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Daily Telegraph: Oil price flares as Yukos woes worsen

Daily Telegraph: Oil price flares as Yukos woes worsen

By Malcolm Moore, Economics Correspondent (Filed: 06/08/2004)

A renewed threat to Russian oil company Yukos, which supplies 2pc of the world’s oil, sent prices to record highs in London and New York yesterday.

The price of a barrel of Brent crude for September delivery rose $1.42 to $41.12 in London, while the price gained $1.57 on the New York Mercantile Exchange to $44.40.

On Tuesday, the Russian Justice Ministry told Yukos that while its bank accounts remained frozen in light of a $3.4 billion tax bill, the oil giant could use any new earnings to pay for day-to-day operations.

Yesterday, reports in Russia suggested that the Russian government had changed its mind and wished to divert the company’s earnings into paying off its tax liabilities. A spokesman for Yukos said executives were “trying to understand” the situation.

If Yukos is unable to use its bank accounts, it will face the prospect of being unable to pay its wage bills, tariffs and transport costs from next Tuesday. Yukos’ woes are just part of the political instability that could drive the price of oil over $50 a barrel, according to some analysts.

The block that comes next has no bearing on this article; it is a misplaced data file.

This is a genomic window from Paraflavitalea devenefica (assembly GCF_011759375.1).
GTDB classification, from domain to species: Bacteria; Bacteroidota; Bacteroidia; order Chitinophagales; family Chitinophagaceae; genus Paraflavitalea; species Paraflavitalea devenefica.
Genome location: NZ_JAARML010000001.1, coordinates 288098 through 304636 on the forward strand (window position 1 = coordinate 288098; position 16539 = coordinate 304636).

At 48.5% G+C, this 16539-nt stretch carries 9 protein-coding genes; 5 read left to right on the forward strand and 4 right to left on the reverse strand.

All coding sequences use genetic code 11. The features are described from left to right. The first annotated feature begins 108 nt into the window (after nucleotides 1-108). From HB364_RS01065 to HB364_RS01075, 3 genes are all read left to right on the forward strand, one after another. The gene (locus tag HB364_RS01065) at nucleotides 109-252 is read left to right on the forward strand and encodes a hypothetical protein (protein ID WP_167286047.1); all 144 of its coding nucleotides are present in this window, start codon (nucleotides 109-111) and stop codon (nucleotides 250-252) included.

“All those with a vested interest in disrupting oil supply can see that they are playing for bigger stakes,” said one oil insider. “If I was a Venezuelan union worker or a Nigerian activist and I saw the tightness of the supply margin, that would give me an added incentive for causing trouble,” he said.

Meanwhile, some oil companies in the North Sea are delaying their non-essential summer maintenance work in order to benefit from the high price of oil, according to the Government.

North Sea oil is in high demand because its low sulphur content makes it ideal for refining into petrol that meets the current strict environmental regulations. A barrel of light sweet crude, which has a sulphur content of 0.5pc or less, is commanding a premium of $4 a barrel over the price of the heavier Brent crude in London, according to analysts.

The Department of Trade and Industry said that data taken from annual field reports suggested that some maintenance work planned for June had been deferred. A spokesman added that no work related to health and safety could be postponed.

Roy Franklin, chief executive of Paladin, said that his company had completed its shut-downs in April, and was currently pumping at all-time highs. “I would be surprised [if firms were delaying work] because you do not undertake these summer shut-downs without a lot of pre-planning,” he said.

North Sea oil companies, such as Paladin, Venture Productions, BG Group and Tullow have seen their share prices rise by between 30pc and 40pc since May. Spokesmen for Shell and Apache said that they had not changed their schedules and were currently in the middle of maintenance. The success of North Sea oil is one highlight of the Index of Production, released yesterday by the Office of National Statistics.

The ONS said that Britain’s manufacturing industries saw output fall by 0.7pc between May and June, the biggest drop since October 2002. But statisticians said that monthly statistics are volatile, and that in the second quarter of 2004, output had risen by 0.9pc from the first three months. That represents the biggest increase in nearly five years.

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